The new retirement

The traditional model of retirement – working at the same career, even the same company, for decades and taking a gold watch at age 65 – has gone the way of the horse and buggy for many folks. It’s been replaced by a new retirement, which requires major adjustment but also presents new opportunities.

Unlike traditional retirement, workers today are forced to be more active in planning their transition out of the workforce. Their retirement is no longer predictable and planned out in advance.

Many organizations have sought to cut costs by reducing the ranks of older, more highly paid workers and replacing them with more junior employees. Although age discrimination is technically unlawful, layoffs among 50- and 60-somethings have become commonplace. Most such workers find it hard to find new positions to replace the ones they lost.

Many are viewing this as an opportunity to explore new career paths and are choosing to work part-time for a few years before hanging it up for good. About 35 percent of Americans are working full time at age 62 and about 14 percent part-time, according to the National Institute on Aging. At age 68, 13 percent work full time and 19 percent work part-time. Part-time work allows many to leave the stress or drudgery of their old jobs behind to pursue new interests.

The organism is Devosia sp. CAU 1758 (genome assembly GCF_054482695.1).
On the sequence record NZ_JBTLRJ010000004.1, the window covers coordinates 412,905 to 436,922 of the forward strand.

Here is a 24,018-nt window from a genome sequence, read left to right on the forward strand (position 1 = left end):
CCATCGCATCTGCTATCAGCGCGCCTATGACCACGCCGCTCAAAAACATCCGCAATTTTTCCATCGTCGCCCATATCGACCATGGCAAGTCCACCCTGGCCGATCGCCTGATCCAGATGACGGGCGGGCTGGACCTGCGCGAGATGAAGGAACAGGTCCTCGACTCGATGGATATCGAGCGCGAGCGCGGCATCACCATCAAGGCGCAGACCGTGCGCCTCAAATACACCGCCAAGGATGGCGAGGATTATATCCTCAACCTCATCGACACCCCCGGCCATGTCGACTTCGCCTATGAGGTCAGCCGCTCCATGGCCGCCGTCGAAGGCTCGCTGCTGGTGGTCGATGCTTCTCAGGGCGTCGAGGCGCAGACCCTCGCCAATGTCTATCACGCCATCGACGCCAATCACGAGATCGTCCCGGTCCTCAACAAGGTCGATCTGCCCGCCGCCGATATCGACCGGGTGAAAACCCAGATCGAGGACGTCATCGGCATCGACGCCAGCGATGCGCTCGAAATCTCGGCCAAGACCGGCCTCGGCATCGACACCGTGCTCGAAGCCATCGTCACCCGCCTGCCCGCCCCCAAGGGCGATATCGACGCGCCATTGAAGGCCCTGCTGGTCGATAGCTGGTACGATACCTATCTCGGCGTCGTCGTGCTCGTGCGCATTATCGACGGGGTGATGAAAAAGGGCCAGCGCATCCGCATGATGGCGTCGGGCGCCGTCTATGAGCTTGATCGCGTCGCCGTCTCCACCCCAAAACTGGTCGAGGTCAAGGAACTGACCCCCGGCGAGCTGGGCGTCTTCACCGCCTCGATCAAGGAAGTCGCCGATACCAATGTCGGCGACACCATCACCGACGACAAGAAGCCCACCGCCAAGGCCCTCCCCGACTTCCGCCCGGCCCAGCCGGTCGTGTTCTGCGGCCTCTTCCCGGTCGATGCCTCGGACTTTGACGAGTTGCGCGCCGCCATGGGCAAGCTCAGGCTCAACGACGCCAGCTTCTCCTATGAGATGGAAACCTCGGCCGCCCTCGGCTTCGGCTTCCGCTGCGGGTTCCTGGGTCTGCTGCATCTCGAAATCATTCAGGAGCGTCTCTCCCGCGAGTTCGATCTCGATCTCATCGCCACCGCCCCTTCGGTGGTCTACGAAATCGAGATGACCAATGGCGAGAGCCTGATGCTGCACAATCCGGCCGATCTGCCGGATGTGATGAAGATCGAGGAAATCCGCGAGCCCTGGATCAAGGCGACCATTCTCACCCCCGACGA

Part-time employment gives you more flexibility than you had before, since you can now arrange your work schedule around your life. It also allows you to bring in income to make up for the loss of a job.

Those who do remain at their companies often have more choice than before. Although many companies no longer offer pensions, they also no longer require employees to retire at a certain age. So workers have the option to work longer if they choose, or to take early retirement and explore new occupations.

Increasingly, many seniors are redefining what it means to be retired. More and more are choosing to open businesses or take a series of part-time jobs. This gives them the opportunity to remain productive, stay connected to society, and supplement their retirement savings.

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